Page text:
Chopin In The Shadows: The Supernatural Adventures Of Byron Janis

Aug 5, 2017
Originally published on August 9, 2017 10:25 am

The celebrated pianist Byron Janis has always felt a special pull toward Chopin. As a child of about eight or nine he remembers breaking out in tears after playing a Chopin waltz, then asking his mother to find him a book about the composer. Now, after a seven-decade career, the 89-year-old pianist has his share of Chopin stories to tell – some are astonishing and others downright spooky.

Talking with NPR's Scott Simon, Janis recounts the unlikely events surrounding his chance discovery – twice – of the same pair of Chopin Waltzes. It's a focal point for his memoir Chopin and Beyond: My Extraordinary Life in Music and the Paranormal, which he co-authored with his wife, Maria Cooper Janis.

In 1967, Janis visited the French chateau of a friend. While rummaging through an old trunk of clothing he stumbled upon two manuscripts. The friend brushed them off, saying his grandmother had dabbled in writing music. But Janis knew otherwise. "Oh no, this is not your grandmother," he told him. "This is Chopin." What Janis found were earlier versions of the well-known Waltzes in G-flat, Op. 70, No. 1 and in E-flat, Op. 18 – apparently gifts from the composer to a member of the family around 1833.

What are the chances, then, of finding alternate versions of those same two waltzes across the Atlantic six years later? That's exactly what happened to Janis while visiting the Yale University Library in 1973. This time, however, Janis says it was more than just chance.

"I felt I was drawn to that somehow," he says. Janis was about to leave the library when he spied something on top of a file cabinet. "They took a ladder and said 'It's marked Chopin'," Janis recalls. After looking through the papers, Janis was shocked. "I must have turned many different colors," he says. "They said, 'What's wrong? You don't look well.' I said, 'This is not possible!' And there were the same two waltzes in different versions, written a year earlier."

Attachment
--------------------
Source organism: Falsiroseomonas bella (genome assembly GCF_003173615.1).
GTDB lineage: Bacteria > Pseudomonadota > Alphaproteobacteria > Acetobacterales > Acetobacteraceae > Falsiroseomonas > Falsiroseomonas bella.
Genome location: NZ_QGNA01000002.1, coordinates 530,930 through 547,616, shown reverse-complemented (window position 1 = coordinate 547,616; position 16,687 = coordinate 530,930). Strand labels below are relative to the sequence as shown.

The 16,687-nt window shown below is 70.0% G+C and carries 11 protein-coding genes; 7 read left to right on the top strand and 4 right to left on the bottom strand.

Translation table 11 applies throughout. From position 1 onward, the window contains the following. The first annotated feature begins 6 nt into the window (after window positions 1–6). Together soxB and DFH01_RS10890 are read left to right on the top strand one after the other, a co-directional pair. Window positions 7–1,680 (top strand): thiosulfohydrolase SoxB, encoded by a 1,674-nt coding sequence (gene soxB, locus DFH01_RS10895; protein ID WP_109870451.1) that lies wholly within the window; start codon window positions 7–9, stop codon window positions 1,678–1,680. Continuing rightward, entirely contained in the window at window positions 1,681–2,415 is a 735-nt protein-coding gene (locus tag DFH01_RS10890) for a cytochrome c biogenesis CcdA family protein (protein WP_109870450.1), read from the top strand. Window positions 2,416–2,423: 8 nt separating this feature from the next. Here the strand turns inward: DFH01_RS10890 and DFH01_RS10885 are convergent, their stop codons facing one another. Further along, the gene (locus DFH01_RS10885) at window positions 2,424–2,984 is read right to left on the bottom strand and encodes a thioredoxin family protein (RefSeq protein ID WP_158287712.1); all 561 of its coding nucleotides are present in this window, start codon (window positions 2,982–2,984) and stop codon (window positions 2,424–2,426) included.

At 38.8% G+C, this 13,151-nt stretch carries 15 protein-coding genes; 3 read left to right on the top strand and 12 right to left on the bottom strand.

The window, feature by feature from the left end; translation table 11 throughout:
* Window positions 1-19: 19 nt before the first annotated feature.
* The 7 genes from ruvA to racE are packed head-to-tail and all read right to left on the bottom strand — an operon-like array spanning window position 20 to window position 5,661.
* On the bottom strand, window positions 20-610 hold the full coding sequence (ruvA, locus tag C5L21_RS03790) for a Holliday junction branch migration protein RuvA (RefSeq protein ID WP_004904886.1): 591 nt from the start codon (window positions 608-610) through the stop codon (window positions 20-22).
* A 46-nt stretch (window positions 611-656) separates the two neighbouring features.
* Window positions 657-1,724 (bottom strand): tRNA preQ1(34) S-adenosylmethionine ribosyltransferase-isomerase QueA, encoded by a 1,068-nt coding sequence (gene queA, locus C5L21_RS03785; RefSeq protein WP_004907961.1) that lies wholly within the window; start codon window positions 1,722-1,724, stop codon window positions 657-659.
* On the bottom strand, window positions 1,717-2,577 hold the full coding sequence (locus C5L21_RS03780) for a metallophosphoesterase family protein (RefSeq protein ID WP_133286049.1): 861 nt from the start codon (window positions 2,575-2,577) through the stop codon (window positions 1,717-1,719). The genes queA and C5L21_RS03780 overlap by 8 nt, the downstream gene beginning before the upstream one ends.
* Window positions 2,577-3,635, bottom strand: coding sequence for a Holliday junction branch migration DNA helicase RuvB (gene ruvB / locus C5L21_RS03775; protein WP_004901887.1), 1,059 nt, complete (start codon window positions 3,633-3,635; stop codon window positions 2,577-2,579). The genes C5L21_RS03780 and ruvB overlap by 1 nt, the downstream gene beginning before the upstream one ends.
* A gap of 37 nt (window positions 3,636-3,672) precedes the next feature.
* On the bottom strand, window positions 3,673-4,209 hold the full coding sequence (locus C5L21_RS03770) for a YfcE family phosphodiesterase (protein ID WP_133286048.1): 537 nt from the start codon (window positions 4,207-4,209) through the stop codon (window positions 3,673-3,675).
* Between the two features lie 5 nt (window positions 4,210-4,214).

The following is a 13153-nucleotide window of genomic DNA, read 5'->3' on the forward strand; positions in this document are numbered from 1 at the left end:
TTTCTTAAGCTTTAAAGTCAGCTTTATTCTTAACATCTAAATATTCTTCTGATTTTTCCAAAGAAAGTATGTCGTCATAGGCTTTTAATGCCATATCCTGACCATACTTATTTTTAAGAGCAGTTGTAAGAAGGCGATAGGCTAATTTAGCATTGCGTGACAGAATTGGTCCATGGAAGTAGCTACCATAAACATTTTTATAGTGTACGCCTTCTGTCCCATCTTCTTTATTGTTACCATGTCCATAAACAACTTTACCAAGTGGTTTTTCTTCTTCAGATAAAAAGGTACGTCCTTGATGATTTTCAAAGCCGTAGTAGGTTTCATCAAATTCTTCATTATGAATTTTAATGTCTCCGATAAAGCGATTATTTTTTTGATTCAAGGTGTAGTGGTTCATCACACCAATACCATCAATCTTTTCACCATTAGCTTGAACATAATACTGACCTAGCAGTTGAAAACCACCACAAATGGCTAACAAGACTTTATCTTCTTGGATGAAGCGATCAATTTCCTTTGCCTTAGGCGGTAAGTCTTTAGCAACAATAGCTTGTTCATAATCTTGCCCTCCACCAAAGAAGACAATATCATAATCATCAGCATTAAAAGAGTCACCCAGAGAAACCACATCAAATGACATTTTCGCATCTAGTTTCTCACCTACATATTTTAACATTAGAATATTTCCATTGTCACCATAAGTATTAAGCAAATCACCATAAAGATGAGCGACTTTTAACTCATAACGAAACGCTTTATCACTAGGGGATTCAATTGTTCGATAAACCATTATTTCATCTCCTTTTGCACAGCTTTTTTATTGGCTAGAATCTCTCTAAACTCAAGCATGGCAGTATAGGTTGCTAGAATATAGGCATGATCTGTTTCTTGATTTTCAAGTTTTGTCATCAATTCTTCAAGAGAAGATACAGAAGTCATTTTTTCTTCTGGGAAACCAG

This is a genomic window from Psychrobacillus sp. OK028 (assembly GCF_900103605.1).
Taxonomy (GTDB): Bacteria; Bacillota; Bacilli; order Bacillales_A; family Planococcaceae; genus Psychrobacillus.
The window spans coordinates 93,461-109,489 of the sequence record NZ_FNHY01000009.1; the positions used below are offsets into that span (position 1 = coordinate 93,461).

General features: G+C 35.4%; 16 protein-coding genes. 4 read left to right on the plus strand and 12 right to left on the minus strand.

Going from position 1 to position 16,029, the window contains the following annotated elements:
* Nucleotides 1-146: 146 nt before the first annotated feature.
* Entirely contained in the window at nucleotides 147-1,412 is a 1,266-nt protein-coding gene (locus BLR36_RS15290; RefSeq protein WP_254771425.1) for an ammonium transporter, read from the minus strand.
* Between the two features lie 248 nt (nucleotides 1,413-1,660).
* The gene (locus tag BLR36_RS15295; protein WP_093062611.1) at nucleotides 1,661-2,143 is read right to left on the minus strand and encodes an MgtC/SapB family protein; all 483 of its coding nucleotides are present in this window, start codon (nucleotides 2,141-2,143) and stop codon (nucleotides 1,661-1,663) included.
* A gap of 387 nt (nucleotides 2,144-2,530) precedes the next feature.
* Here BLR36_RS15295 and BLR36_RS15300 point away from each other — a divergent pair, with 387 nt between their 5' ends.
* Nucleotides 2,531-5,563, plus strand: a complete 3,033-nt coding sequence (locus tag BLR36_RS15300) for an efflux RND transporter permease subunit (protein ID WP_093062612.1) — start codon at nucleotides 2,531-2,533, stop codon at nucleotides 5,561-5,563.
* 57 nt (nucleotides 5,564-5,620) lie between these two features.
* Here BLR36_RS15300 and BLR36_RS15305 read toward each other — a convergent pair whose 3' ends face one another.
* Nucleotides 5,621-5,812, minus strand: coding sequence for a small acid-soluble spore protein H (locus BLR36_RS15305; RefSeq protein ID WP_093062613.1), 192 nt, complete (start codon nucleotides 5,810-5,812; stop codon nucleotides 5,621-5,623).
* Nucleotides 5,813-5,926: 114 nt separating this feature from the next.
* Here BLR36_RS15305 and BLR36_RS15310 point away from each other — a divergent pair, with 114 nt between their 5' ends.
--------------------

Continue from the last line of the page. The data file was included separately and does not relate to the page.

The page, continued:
Janis' stories take a decidedly more supernatural turn when it comes to Chopin's death mask. But Janis doesn't care for terms like "supernatural."

"I don't like the word 'paranormal,' I like 'unknown normal,'" Janis insists. "Because that's what it really is. Things are unknown, and once they become known then they become normal after a bit."

A rare cast of Chopin's face was given to Janis by the proprietor of Nohant, the summer estate of Georges Sand (born Amantine Lucile Dupin), the French novelist with whom Chopin was romantically involved.

"You're not going to believe this if you don't believe in the unknown normal," Janis begins. Two friends joined Janis, his wife and their 17-year-old son one day. The guests inquired about the mask sitting on the piano and, Janis says, that's when things began to get weird.

"Suddenly, out of one of the eyes, a fluid started coming," Janis recalls. "We were all amazed, shocked. I put my hand into this fluid and it was salty. There was no question in my mind these were tears. And then the mouth started to bubble up with, almost, froth. It was quite strong and unbelievable. So we were terribly shocked and I put it back on the piano and we sat down to talk about what had happened. What I felt was that Chopin was happy he could communicate, somehow, with the current world."